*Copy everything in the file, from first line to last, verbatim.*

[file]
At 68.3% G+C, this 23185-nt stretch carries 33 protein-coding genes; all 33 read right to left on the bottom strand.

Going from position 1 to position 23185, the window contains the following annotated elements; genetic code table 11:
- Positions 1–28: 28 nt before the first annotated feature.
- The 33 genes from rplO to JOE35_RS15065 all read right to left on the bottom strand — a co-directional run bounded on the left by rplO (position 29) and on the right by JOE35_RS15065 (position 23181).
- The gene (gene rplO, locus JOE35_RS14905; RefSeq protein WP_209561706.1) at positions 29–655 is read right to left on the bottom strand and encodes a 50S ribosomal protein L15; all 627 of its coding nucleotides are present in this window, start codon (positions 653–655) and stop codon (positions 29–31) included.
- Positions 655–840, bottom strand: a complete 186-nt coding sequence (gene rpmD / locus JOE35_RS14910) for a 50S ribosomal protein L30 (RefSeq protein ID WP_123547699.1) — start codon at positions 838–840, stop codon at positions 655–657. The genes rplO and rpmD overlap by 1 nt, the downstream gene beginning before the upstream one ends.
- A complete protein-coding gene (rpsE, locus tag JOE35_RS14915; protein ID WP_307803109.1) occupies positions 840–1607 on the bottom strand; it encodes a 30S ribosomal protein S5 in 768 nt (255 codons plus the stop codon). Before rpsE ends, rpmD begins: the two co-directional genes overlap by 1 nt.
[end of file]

At 68.3% G+C, this 23185-nt stretch carries 33 protein-coding genes; all 33 read right to left on the bottom strand.

Going from position 1 to position 23185, the window contains the following annotated elements; genetic code table 11:
- Positions 1–28: 28 nt before the first annotated feature.
- The 33 genes from rplO to JOE35_RS15065 all read right to left on the bottom strand — a co-directional run bounded on the left by rplO (position 29) and on the right by JOE35_RS15065 (position 23181).
- The gene (gene rplO, locus JOE35_RS14905; RefSeq protein WP_209561706.1) at positions 29–655 is read right to left on the bottom strand and encodes a 50S ribosomal protein L15; all 627 of its coding nucleotides are present in this window, start codon (positions 653–655) and stop codon (positions 29–31) included.
- Positions 655–840, bottom strand: a complete 186-nt coding sequence (gene rpmD / locus JOE35_RS14910) for a 50S ribosomal protein L30 (RefSeq protein ID WP_123547699.1) — start codon at positions 838–840, stop codon at positions 655–657. The genes rplO and rpmD overlap by 1 nt, the downstream gene beginning before the upstream one ends.
- A complete protein-coding gene (rpsE, locus tag JOE35_RS14915; protein ID WP_307803109.1) occupies positions 840–1607 on the bottom strand; it encodes a 30S ribosomal protein S5 in 768 nt (255 codons plus the stop codon). Before rpsE ends, rpmD begins: the two co-directional genes overlap by 1 nt.